I’m 30 and I can’t swim.
And a 2-year-old girl named Valerie was outshining me Friday morning at a Chicago Park District pool.
The life skill that most children are taught never stuck for me.
I was delicately placed — not thrown, I’d like to think — into a pool when I was 3. No dice. I believe my mother’s account was that “baby didn’t like the water.” The end.
I’ve traveled to beautiful places — oceans, seas and lakes — and have only dipped in the water with embarrassing “wings” or inner tubes. Or I’d just stay in tour boats while I watched adventurous snorkelers.
Friday marked the beginning of my path to battling a fear. I don’t fear drowning. I don’t fear water. I simply fear and can’t fathom the logistics of sticking your head under water and not breathing.
But Eric Fischer has taught swimming at the park district since 1983. He has taught thousands of Chicagoans how to swim. So I placed some trust in him Friday as he joined dozens of swimmers at the Ping Tom Memorial Park Pool on the Near South Side.
The park district took part in an attempt at beating a Guinness World Record for the “world’s largest swimming lesson” at 73 of its pools. Swimmers in 20 countries participated in the simultaneous event, a 30-minute introduction to swimming class. And we’ll know in a couple of months whether it helped break the record.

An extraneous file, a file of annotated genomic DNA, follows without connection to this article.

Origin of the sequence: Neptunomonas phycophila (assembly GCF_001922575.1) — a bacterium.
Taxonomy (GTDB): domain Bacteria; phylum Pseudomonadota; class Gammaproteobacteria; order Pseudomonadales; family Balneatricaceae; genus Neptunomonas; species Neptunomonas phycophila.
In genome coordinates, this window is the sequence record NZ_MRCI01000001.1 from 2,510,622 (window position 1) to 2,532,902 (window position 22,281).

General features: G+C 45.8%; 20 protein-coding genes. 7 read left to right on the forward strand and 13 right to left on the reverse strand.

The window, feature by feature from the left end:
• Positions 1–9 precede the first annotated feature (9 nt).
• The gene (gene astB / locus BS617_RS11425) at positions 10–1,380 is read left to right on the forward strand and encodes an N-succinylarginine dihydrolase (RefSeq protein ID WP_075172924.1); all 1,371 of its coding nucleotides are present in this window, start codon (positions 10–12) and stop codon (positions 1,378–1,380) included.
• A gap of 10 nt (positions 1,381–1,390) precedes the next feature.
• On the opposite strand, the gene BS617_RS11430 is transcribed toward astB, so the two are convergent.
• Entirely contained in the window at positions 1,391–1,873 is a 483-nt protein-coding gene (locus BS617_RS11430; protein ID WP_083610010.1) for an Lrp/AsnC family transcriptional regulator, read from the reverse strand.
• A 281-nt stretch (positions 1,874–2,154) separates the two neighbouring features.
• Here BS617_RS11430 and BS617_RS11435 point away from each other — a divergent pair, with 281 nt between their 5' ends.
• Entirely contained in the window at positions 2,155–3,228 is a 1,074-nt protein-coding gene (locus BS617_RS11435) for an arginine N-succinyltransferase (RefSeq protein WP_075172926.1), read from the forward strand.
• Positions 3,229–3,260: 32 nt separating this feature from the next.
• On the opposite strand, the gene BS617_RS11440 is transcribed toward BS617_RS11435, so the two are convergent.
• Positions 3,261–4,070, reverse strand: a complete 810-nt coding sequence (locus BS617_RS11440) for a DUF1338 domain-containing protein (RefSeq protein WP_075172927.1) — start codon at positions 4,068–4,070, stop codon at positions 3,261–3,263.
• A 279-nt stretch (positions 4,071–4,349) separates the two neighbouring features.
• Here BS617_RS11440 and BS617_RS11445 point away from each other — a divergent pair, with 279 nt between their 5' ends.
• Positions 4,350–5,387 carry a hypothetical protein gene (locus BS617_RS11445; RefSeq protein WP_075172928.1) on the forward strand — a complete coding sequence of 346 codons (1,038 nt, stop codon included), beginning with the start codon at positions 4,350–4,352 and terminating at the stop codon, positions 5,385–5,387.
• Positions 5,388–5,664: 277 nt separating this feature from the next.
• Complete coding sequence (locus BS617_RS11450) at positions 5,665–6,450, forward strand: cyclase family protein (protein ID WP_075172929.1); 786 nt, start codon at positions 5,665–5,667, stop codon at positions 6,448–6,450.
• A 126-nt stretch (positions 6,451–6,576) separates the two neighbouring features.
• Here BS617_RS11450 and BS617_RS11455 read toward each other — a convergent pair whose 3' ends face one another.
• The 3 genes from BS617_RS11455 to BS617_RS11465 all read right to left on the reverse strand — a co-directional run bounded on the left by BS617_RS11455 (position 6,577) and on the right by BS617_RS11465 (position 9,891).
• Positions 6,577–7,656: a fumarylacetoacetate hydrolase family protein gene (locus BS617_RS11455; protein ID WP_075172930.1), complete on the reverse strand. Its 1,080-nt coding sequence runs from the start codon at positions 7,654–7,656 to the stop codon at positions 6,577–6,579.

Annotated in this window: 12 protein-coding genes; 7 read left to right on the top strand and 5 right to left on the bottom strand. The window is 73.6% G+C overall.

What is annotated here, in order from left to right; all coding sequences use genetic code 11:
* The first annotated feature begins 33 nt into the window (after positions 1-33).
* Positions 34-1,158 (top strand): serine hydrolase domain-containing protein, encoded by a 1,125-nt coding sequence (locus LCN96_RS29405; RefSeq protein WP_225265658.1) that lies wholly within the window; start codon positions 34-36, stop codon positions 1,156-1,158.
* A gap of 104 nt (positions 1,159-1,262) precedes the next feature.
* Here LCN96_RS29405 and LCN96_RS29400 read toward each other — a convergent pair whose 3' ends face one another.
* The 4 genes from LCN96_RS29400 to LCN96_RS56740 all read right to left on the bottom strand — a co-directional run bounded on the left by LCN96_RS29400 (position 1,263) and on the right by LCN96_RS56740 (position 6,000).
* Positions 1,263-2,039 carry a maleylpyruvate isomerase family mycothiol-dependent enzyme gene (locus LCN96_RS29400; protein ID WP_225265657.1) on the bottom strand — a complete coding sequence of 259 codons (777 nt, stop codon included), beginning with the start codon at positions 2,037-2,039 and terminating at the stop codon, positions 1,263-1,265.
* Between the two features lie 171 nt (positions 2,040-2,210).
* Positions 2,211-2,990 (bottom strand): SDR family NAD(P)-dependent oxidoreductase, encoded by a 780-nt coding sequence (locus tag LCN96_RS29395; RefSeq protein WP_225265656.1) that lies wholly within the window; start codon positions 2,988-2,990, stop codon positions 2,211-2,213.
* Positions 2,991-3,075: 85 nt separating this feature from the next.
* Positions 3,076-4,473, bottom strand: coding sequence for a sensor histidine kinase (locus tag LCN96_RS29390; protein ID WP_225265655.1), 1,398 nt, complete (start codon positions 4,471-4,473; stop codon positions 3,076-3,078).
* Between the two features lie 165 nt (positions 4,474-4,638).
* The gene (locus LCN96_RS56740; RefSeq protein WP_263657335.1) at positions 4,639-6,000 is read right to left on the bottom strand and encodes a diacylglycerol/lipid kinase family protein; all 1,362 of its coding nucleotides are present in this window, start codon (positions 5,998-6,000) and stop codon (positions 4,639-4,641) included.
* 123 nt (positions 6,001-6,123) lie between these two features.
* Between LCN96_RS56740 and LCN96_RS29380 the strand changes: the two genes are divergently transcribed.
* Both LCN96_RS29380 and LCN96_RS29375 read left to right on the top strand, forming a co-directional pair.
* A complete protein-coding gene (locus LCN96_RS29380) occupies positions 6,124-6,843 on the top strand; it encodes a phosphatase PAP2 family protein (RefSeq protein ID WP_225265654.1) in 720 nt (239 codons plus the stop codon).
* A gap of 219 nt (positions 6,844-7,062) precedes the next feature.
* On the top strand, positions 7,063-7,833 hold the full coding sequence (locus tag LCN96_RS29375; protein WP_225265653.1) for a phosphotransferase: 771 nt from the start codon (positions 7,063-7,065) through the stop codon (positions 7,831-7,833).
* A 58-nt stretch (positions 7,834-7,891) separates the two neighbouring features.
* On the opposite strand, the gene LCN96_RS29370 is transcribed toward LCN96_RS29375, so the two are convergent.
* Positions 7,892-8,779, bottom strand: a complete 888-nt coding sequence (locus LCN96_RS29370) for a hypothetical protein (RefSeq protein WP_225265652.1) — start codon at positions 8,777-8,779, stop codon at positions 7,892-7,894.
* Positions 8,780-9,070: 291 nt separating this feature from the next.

Fischer, one of five swim instructors leading the lesson, said he has seen all types of swimmers.
“We have what we call jokingly the white knuckles, where they grab the gutter and they won’t let go until they’re comfortable just being in the water,” he said. “And we have the people who are in triathlons who want to elevate their level of swimming.”
Friday’s crowd was a mix of toddlers, teens and adults. I was the only adult in my group, but the kids next to me were kind and supportive — perhaps sympathetic — of my lack of swim skills.
First we learned how to safely get into the pool, then into some more complicated steps, like dunking yourself in the water five times. Then to blowing bubbles above water and below. Fischer taught me to do something I had never done: float. We floated with our faces under water, and then on our backs. We even started face-down and rolled into a back float. Magical. At least for me.
Friday’s event was about more than just a world record. Its purpose was to shed light on sobering statistics. Every day about 10 people die from accidental drowning, according to the Centers for Disease Control and Prevention.
“We’re obligated at the Chicago Park District, as parents, as guardians, as adults to get all these kids in the water to learn how to swim, preferably at a young age,” Commissioner Mike Kelly said. “The park district alone controls 91 pools in Chicago, which makes us the largest pool operation in the country, and with 26 miles of lakefront, it’s really our obligation to make sure that we get this right and teach those kids how to swim.”